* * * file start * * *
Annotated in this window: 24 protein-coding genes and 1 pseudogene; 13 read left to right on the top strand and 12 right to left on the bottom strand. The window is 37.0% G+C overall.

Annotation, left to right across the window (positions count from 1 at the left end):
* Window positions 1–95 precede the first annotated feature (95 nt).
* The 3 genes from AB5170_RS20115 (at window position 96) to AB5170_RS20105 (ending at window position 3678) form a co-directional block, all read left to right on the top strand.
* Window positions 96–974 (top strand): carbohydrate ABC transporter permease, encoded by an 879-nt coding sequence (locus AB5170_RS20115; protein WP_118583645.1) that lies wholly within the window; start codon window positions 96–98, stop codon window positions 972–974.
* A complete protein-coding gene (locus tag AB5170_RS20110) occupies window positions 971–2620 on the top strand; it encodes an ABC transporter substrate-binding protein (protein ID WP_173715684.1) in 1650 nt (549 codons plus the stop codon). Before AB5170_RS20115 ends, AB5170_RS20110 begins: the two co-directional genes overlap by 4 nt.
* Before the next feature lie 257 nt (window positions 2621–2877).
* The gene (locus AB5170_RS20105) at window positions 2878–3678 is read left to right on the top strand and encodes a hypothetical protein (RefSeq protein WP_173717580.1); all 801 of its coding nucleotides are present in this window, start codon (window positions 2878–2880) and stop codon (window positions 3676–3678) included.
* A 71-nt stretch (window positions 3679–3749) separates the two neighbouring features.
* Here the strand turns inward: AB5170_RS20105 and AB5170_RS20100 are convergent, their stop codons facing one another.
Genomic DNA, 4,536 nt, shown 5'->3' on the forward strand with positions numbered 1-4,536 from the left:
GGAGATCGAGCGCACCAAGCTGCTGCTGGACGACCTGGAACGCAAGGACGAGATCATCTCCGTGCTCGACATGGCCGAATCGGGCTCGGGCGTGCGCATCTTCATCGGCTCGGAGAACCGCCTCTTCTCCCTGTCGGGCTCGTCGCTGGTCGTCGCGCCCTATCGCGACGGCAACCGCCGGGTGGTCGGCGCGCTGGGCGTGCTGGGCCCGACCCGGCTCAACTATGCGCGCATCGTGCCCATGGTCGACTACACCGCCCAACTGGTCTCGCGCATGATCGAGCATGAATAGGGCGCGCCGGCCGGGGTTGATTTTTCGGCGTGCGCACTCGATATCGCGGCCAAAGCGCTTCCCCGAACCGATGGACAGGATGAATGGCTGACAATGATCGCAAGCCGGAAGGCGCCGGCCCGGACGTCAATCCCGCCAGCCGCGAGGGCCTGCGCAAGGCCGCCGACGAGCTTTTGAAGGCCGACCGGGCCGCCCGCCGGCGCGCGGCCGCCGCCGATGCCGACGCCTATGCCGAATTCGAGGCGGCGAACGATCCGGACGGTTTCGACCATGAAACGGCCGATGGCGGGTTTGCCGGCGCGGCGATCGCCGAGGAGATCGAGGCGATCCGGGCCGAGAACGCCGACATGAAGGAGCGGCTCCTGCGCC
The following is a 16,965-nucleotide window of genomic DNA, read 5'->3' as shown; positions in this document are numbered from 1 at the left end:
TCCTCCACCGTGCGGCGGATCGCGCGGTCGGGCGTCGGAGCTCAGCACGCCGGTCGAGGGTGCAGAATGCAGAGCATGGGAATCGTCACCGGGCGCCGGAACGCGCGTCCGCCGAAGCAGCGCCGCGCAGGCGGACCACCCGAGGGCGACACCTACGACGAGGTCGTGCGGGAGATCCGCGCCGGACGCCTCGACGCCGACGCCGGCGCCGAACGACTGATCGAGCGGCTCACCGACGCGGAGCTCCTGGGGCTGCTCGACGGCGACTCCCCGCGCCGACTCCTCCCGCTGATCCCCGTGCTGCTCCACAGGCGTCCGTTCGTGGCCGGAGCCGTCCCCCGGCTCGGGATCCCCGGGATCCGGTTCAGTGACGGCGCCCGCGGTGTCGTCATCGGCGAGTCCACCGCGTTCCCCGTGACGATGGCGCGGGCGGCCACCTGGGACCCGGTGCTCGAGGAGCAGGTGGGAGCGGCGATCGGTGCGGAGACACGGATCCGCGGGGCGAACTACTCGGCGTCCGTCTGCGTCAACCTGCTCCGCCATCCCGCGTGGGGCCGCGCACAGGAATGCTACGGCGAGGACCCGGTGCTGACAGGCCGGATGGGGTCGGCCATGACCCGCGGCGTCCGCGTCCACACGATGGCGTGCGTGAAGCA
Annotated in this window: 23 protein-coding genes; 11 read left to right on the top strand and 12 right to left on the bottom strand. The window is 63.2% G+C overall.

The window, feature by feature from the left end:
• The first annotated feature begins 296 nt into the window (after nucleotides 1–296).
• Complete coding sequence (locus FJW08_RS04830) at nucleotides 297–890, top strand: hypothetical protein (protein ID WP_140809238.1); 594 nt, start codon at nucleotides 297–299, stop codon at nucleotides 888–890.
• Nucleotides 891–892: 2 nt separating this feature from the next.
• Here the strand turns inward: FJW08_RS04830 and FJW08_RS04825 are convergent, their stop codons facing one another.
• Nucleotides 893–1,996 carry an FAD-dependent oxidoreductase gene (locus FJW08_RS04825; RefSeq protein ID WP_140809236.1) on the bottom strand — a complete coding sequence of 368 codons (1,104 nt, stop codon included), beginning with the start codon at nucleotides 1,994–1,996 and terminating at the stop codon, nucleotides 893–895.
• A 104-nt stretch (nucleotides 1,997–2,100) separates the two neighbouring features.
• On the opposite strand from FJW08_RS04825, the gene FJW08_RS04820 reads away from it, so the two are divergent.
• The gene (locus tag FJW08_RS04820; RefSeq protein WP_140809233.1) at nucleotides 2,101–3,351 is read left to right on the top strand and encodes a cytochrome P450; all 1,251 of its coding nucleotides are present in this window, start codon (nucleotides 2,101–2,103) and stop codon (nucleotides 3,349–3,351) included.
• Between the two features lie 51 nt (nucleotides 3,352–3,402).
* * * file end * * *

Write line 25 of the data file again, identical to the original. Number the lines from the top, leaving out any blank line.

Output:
• Between the two features lie 51 nt (nucleotides 3,352–3,402).